Dementia is a costly neurodegenerative disease that affects 47 million people worldwide. This figure is predicted to rise to 75 million by 2030 and 132 million by 2050 . Currently, the majority of people (approximately 63%) living with dementia are in low- and middle-income countries (LMICs) and due to their large rapidly ageing populations, this number is going to continue to grow. For example, the Global Health Epidemiology Reference Group (GHERG) estimated that between 1990 and 2010, China had experienced a 2.5-fold increase in the number of dementia cases, increasing the number of people living with dementia in China alone to 9.19 million, approximately one-fifth of the global dementia burden in 2010 .
Dementia affects not only people with the disease, but it also places tremendous health and financial pressure on families and other caregivers, as well as on the health and social care systems. The global cost of dementia is currently estimated at USD 800 billion per annum, and this is predicted to rise to USD 2 trillion by 2030 . Unless effective action is taken, dementia will have significant detrimental personal, health, and socio-economic impacts worldwide. With no disease modifying treatments available, the World Health Organisation’s (WHO) Global Action Plan on the Public Health Response to Dementia emphasises developing effective, low cost, and contextually appropriate strategies for reducing risk and delaying or preventing dementia onset and progression. Such strategies have become top priorities in the global dementia agenda . Another priority is the creation of dementia friendly communities, vital to ensuring that people with cognitive impairment and dementia do not become isolated.
To align research investment to the above agenda, in 2015, several of our authors assisted the WHO in a study that mobilised experts and stakeholders from a wide range of disciplines and sectors (including funders, policy makers, professional, and civil societies) in 39 countries to set health research priorities to reduce the global burden of dementia by 2025 . While the top research priorities focused on prevention, risk reduction, and on the delivery and quality of care for people with dementia and their caregivers, other priorities also included research in the development of cross-cultural diagnosis, biomarkers, and treatment, as well as improving public awareness and understanding of dementia. The study highlighted the importance of interdisciplinary and intersectoral collaboration to motivate investment to support critical research priorities that reduce disease burden, and enable the knowledge generated from the research to have real-life impact through knowledge exchange and specific actions.
To develop the identified research priorities into meaningful research, colleagues from the Centre for Global Health and Centre for Medical Informatics (Usher Institute), Edinburgh Dementia Prevention (Edinburgh Neuroscience), and Centre for Research on the Experience of Dementia came together and asked how new developments in our respective fields could be aligned to the research priorities generated by the WHO-led study. In 2018, we invited colleagues from nine LMICs – Bangladesh, Brazil, China, Ghana, India, Iran, Malaysia, Nigeria, Uruguay – to Edinburgh to share with us the state of epidemic preparedness and research needs in their countries, and explore ways in which new developments in our respective fields can be shared to benefit LMIC settings.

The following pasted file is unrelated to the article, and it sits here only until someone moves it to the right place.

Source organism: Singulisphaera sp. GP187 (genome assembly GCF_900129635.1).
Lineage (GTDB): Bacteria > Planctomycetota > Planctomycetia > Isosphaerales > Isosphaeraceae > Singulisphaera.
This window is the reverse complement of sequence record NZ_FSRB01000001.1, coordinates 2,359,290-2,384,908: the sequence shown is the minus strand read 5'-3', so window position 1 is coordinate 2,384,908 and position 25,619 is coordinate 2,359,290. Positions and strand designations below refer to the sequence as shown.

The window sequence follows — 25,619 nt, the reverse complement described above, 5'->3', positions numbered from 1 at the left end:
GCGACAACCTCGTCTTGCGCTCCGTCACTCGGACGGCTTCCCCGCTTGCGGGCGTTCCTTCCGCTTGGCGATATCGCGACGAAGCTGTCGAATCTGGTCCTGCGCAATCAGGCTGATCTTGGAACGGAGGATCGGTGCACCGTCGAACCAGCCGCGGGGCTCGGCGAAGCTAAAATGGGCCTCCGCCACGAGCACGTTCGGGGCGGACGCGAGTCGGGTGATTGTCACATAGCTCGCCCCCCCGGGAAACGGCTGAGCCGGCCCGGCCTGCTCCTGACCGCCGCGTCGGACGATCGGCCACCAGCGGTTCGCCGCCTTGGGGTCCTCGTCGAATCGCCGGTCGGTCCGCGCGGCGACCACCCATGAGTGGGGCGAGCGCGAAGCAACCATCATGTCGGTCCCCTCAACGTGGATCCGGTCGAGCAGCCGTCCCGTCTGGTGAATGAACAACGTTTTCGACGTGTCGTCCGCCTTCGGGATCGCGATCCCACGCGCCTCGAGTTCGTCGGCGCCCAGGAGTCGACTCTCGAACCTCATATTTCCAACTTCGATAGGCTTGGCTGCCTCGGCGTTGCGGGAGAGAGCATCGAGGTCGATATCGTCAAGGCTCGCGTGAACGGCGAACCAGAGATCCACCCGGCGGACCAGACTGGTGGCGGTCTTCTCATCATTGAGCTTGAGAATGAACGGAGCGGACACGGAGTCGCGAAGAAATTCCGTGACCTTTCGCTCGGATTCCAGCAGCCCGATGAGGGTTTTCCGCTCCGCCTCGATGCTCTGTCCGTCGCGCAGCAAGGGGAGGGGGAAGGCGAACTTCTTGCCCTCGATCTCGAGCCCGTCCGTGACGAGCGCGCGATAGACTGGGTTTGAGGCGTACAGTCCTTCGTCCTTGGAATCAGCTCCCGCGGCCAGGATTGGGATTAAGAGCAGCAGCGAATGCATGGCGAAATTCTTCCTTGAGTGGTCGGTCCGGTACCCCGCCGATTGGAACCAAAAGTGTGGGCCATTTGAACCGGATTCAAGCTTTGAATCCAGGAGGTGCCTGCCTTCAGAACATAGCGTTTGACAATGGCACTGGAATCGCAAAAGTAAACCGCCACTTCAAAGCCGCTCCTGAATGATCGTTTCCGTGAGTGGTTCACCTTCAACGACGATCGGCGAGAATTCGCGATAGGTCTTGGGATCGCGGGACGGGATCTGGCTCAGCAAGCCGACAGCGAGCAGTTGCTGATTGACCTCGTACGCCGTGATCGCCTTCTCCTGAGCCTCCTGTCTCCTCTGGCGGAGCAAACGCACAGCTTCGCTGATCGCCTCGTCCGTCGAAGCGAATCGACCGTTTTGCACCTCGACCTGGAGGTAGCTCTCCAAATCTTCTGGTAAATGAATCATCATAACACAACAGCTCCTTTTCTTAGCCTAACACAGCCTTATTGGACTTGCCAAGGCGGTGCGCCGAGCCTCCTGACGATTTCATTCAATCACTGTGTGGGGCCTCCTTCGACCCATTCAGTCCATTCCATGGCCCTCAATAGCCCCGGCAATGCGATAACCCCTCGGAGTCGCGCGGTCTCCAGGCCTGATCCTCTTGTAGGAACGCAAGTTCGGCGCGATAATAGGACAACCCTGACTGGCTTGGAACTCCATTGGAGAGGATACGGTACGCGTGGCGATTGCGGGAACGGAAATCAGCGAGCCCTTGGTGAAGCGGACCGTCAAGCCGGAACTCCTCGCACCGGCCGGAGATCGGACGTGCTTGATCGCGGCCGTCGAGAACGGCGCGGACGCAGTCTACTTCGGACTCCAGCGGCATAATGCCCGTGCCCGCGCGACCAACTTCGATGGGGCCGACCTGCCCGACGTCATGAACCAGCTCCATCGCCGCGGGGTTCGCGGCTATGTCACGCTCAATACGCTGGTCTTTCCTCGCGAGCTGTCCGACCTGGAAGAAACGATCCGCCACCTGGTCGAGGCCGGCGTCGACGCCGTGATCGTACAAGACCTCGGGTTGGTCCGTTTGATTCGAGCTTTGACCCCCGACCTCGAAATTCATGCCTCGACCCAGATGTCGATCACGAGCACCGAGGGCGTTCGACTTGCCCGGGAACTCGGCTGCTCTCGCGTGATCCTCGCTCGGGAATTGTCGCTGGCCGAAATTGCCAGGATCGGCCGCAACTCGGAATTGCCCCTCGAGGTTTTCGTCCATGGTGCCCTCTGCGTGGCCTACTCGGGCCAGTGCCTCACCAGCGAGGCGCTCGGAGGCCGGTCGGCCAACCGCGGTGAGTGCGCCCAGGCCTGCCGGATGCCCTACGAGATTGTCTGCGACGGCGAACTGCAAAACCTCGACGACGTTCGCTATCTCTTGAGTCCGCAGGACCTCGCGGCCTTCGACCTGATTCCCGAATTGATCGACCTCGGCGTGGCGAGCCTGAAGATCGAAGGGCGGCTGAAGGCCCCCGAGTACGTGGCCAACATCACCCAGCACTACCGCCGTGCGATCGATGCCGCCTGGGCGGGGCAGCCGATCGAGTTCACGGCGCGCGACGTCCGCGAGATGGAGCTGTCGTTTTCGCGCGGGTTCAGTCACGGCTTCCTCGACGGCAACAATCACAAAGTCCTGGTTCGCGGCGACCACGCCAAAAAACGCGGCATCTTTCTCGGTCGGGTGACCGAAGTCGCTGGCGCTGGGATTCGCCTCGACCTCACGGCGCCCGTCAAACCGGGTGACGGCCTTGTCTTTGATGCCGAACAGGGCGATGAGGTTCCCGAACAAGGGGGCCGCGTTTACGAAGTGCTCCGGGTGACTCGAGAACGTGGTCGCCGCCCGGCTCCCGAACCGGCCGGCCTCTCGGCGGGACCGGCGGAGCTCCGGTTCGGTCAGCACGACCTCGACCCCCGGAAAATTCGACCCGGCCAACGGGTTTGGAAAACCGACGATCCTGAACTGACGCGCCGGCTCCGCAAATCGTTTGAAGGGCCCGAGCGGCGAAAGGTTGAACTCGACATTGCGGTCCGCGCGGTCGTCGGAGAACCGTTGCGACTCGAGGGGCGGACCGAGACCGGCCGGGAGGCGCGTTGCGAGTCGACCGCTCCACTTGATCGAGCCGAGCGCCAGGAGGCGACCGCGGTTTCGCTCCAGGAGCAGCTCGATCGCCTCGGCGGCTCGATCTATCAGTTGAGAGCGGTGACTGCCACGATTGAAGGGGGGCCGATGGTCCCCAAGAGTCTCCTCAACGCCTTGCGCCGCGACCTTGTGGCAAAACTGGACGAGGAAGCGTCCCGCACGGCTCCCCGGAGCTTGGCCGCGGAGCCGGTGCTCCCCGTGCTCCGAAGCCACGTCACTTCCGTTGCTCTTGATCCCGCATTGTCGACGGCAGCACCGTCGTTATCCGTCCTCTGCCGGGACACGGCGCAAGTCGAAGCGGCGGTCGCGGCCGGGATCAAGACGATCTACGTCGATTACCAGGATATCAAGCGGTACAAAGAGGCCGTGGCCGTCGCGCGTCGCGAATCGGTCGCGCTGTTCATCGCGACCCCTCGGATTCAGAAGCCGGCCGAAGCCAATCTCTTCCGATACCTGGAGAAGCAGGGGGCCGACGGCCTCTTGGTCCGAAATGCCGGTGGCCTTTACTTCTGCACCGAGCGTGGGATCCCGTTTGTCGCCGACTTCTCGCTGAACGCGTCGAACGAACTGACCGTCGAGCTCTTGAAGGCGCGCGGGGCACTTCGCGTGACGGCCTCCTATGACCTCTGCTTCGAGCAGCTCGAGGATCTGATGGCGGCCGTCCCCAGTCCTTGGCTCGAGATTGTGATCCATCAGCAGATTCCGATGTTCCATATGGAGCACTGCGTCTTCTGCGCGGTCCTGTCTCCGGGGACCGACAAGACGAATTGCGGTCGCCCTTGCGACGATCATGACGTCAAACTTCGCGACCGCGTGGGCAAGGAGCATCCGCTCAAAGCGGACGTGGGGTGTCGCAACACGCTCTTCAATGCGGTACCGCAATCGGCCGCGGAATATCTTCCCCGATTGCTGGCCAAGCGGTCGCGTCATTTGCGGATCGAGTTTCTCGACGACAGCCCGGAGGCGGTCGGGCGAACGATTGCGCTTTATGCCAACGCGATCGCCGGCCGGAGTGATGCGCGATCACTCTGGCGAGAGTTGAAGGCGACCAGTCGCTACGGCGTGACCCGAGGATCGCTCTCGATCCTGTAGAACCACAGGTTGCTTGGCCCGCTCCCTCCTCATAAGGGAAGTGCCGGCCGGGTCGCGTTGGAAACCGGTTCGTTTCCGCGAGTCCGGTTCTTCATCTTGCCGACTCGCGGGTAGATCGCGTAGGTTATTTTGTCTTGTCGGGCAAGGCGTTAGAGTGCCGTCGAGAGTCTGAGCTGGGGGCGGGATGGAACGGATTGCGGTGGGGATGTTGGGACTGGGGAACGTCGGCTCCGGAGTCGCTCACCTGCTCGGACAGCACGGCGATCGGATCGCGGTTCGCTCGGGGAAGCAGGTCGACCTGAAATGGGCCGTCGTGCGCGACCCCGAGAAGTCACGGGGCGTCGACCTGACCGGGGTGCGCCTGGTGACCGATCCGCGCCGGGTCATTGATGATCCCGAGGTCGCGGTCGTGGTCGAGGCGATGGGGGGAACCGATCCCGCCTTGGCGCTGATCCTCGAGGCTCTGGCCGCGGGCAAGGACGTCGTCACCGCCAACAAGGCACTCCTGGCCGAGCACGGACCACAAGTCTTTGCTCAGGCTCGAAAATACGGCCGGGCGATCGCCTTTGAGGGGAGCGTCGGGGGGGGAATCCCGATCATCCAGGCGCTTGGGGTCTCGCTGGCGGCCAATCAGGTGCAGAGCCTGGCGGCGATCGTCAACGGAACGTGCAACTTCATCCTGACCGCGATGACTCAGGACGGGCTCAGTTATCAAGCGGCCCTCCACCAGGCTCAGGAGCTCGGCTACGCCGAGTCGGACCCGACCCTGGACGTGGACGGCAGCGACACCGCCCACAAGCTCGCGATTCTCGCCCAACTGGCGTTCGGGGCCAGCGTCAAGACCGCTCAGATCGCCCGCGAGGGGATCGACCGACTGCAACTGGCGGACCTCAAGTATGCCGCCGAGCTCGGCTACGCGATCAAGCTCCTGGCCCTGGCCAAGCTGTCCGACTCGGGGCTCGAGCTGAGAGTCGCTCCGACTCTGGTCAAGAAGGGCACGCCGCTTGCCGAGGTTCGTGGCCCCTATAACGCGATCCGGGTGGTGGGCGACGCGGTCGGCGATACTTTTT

The Global Dementia Prevention Program (GloDePP) was formed as a platform to facilitate research around the key priorities identified. In 2019, the group was further expanded to include colleagues from the University of Strathclyde, and the University of Nottingham. We also developed an alliance with the Latin America and Caribbean Consortium on Dementia (LAC-CD).
GloDePP envisages a world in which those living in the poorest countries have access to world class, culturally sensitive, cost appropriate diagnostics, prevention, management and treatment for dementia.
Taking a multidisciplinary and multisectoral approach to address some of the key challenges posed by dementia, we seek to create a global network of researchers with expertise in clinical sciences, artificial intelligence (AI), digital technologies, neuroscience, data, health, and social sciences to conduct collaborative research to mitigate the impact of dementia in the world’s poorest countries.
Our strategic goals are to:
Develop contextually appropriate tools and conduct research to assess early and mid-life risk exposures to dementia, gaps in policy and health services delivery, and public sentiments toward dementia;
Develop and apply novel, low-cost methods for analysing biomarkers of brain changes in pre-clinical populations across different language and cultural groups;
Develop and pilot contextually appropriate m-health, e-health, and AI tools for early dementia prevention, detection, and intervention;
Generate information to identify investment priorities on dementia;
Strengthen the evidence base for integrating the experience of people living with cognitive impairment and dementia, as well as caregivers, into public policy;
Develop a “global data science platform” to enable data sharing from diverse sources that could be used to study dementia in greater detail especially focussing on cognitive decline across different groups and contexts globally;
Develop public health approaches for dementia risk reduction and prevention, and “personalised preventive medicine” at low cost;
Identify policies and strategies to promote healthy brain ageing and create dementia friendly environments; and,